The flimsy mushrooms served atop your burger or the delicate, bouncy mushroom caps adorning logs in the forest are not known for their strength or tough exteriors. New research suggests that Fomes fomentarius is the fungal cousin of their mushroom, and could be used to produce new materials to replace plastic. This horse-shaped fungal fungi is found all over the globe and can be seen glomming onto trees’ damaged bark as a pathogen. F. fomentarius is a long-standing source of tinder, and even plant-based leather. However, a group of Finnish researchers has discovered that the resilient fungi could be a pathway to bio-derived plastics that can mimic its structure.
The unique traits of F. fomentarius make it a potential source of inspiration to create multifunctional materials that have superior properties and can be used in a variety of industrial and medical applications. It could be used to design rugged products like body armor, exoskeletons for aircraft, or surface coatings for windshields, according to a press release.
“There is a huge variety of solutions to different material engineering problems in nature, and not all of them have yet been properly explored,” Pezhman Mohammadi, a senior author on the paper and scientist at VTT Technical Research Centre of Finland, told Motherboard in an email. “We were interested in the origin of the good material properties of the Fomes fomentarius fungus.”
Research into the application of F. fomentarius may be fresh, but the study of fungi components like mycelium–a network of fungal threads–or chitin, which is a component of fungi cell walls, are well underway. Mycelium has been examined for potential use as a building material on Earth , and chitin for potential use as a building materials on Mars .. To determine how F. fomentarius can remain light yet strong enough not to be knocked over by forest debris, the researchers employed chemical and mechanical analysis tools such as infrared spectrumcopy and X-ray difffraction to examine the inside of the fungus and determine its construction. Their findings were published Wednesday in the journal Science Advances.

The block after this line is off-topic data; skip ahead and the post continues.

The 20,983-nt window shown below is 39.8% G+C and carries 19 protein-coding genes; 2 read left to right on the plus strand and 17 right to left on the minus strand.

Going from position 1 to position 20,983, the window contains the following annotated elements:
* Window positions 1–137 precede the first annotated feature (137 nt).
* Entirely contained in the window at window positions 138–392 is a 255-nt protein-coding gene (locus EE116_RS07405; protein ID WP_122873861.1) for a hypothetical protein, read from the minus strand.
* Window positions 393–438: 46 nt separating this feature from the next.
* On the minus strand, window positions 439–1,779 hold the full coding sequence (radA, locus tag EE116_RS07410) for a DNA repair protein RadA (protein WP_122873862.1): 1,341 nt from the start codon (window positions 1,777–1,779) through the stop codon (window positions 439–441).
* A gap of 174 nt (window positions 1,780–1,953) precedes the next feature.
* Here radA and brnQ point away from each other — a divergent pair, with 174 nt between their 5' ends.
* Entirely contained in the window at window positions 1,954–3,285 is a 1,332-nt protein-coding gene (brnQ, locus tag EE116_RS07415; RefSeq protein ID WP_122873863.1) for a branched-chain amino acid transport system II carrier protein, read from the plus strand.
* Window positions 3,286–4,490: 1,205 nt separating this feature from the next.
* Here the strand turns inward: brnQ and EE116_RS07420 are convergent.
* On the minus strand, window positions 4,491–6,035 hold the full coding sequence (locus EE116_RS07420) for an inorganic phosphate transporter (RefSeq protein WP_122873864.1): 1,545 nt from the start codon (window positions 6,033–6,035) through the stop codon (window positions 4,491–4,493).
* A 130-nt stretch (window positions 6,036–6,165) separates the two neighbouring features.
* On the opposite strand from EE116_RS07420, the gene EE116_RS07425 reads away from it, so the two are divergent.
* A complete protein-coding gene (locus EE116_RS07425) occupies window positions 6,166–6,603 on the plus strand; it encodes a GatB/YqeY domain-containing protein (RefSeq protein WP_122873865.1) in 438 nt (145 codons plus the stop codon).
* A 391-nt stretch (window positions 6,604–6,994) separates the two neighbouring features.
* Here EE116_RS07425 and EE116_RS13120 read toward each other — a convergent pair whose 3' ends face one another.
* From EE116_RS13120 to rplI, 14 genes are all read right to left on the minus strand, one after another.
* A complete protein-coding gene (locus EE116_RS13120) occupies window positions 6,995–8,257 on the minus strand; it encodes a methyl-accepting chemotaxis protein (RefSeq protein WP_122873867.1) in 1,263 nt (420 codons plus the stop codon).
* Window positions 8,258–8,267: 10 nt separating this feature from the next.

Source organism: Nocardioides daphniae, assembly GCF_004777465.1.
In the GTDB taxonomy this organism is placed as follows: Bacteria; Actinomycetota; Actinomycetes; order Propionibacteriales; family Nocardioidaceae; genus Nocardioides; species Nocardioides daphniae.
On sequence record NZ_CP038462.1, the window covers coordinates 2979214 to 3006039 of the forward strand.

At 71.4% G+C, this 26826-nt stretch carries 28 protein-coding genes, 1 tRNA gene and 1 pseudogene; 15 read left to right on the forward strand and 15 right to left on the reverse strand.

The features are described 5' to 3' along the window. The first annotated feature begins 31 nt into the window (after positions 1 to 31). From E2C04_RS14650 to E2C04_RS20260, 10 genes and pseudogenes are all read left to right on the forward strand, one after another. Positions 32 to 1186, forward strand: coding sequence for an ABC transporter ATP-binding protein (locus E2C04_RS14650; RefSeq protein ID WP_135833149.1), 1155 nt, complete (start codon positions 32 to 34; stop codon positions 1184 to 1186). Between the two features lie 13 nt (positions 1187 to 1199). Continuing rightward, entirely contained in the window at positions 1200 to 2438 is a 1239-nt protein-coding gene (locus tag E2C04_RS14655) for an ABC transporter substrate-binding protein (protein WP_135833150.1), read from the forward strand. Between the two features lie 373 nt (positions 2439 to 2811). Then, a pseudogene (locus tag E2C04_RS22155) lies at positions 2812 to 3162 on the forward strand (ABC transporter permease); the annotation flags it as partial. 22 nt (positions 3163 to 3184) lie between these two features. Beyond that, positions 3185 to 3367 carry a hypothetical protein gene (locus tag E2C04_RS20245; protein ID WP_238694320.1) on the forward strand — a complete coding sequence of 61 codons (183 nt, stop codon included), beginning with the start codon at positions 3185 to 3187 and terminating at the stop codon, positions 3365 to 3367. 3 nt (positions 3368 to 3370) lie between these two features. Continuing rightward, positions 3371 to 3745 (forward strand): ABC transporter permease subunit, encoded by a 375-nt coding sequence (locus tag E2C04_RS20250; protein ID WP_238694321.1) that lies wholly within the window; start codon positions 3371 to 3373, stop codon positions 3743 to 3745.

The team’s analysis revealed that the fungus is composed of three layers. The hard outer crust and the foam-like layer known as ‘context’ are the two main components. A section of hollow tubes, called Hymenophore tubes, which are tightly packed, was discovered by the researchers (H. tubes).
Despite all three layers being largely composed of mycelium and other similar chemical components, the difference in microstructure and density of the layers creates distinct mechanical properties. Mohammadi stated that this characteristic is important because it illustrates how minor changes to fungus-inspired materials can create different properties, without the need to develop new materials.
Another uncommon feature the team uncovered while studying the fungus was its ability to remain lightweight while still providing strength on par with much heavier materials.
“To increase the strength of materials, compromises usually have to be made, for example by increasing the density,” Mohammadi said. “[Yet] When comparing F. fomentarius structure’s material properties, consider their lightness in comparison to wood or hard plastic. For example, hymenophore tubes are comparable in strength to wood, but are much lighter than wood.”
A crucial first step towards a mushroom-coated future will be for scientists to understand how the fruiting body–the part of the fungus we can see–is created from spores. Right now, this hasn’t yet been studied under laboratory conditions.
Until then Mohammadi is hopeful that the new discoveries will continue to spark interest in living material like fungi.
“Collaboration will allow these discoveries to be used to develop, for example, the next generation of programmable materials capable of sensing, learning, self-repairing and adapting to different situations,” he said.
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